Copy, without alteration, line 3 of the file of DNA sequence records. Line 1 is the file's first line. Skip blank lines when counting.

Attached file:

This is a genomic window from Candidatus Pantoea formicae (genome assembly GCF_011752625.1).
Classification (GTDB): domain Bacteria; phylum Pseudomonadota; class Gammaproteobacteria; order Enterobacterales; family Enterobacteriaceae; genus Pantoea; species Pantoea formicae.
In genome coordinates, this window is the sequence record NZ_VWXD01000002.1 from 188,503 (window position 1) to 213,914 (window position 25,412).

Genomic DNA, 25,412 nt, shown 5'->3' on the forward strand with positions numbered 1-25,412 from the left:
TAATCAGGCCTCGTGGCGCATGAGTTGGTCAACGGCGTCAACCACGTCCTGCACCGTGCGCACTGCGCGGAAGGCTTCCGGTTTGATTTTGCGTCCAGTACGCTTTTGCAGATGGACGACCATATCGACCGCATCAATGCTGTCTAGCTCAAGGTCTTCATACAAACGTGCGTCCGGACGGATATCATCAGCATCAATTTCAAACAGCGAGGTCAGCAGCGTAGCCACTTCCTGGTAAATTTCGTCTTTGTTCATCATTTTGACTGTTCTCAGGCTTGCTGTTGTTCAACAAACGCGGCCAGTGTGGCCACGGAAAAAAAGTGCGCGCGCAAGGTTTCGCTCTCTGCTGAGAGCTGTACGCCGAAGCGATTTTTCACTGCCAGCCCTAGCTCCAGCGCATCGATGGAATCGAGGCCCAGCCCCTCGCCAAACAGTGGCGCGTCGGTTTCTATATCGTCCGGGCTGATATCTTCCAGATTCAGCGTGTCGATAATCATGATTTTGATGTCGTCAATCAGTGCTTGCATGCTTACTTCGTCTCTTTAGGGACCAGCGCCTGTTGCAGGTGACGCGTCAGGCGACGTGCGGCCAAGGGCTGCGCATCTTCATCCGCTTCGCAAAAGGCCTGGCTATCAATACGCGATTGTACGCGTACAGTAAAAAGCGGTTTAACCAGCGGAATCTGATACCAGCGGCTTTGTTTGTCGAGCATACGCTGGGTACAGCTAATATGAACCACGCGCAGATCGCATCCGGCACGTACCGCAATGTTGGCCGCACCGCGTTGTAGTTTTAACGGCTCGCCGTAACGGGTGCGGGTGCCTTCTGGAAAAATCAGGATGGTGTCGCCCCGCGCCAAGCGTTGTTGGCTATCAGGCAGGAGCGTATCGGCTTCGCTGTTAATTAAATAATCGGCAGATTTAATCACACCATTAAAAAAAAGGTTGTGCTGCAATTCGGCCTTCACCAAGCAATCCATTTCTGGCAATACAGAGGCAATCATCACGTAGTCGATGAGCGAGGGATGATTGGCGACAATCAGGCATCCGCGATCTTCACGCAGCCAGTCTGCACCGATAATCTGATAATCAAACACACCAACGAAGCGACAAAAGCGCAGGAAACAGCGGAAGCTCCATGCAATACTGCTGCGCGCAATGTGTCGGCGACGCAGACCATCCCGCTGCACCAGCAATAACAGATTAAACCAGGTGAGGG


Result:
In genome coordinates, this window is the sequence record NZ_VWXD01000002.1 from 188,503 (window position 1) to 213,914 (window position 25,412).